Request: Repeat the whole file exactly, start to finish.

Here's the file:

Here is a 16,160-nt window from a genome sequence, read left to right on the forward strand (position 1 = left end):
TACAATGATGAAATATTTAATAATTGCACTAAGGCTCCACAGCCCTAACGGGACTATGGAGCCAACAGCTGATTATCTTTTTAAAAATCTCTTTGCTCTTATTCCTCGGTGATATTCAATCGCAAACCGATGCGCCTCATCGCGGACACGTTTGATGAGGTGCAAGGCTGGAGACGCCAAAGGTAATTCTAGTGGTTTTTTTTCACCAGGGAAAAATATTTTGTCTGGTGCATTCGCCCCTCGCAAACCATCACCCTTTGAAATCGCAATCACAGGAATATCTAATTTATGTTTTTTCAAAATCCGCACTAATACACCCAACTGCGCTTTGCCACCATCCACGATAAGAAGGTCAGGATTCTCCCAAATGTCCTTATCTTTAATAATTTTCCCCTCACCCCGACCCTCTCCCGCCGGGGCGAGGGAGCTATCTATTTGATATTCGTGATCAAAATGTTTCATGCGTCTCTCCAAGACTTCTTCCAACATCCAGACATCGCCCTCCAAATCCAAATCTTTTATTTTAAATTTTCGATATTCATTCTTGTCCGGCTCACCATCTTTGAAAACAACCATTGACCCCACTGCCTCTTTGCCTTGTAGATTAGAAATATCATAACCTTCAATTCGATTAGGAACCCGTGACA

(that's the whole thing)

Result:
Here is a 16,160-nt window from a genome sequence, read left to right on the forward strand (position 1 = left end):
TACAATGATGAAATATTTAATAATTGCACTAAGGCTCCACAGCCCTAACGGGACTATGGAGCCAACAGCTGATTATCTTTTTAAAAATCTCTTTGCTCTTATTCCTCGGTGATATTCAATCGCAAACCGATGCGCCTCATCGCGGACACGTTTGATGAGGTGCAAGGCTGGAGACGCCAAAGGTAATTCTAGTGGTTTTTTTTCACCAGGGAAAAATATTTTGTCTGGTGCATTCGCCCCTCGCAAACCATCACCCTTTGAAATCGCAATCACAGGAATATCTAATTTATGTTTTTTCAAAATCCGCACTAATACACCCAACTGCGCTTTGCCACCATCCACGATAAGAAGGTCAGGATTCTCCCAAATGTCCTTATCTTTAATAATTTTCCCCTCACCCCGACCCTCTCCCGCCGGGGCGAGGGAGCTATCTATTTGATATTCGTGATCAAAATGTTTCATGCGTCTCTCCAAGACTTCTTCCAACATCCAGACATCGCCCTCCAAATCCAAATCTTTTATTTTAAATTTTCGATATTCATTCTTGTCCGGCTCACCATCTTTGAAAACAACCATTGACCCCACTGCCTCTTTGCCTTGTAGATTAGAAATATCATAACCTTCAATTCGATTAGGAACCCGTGACA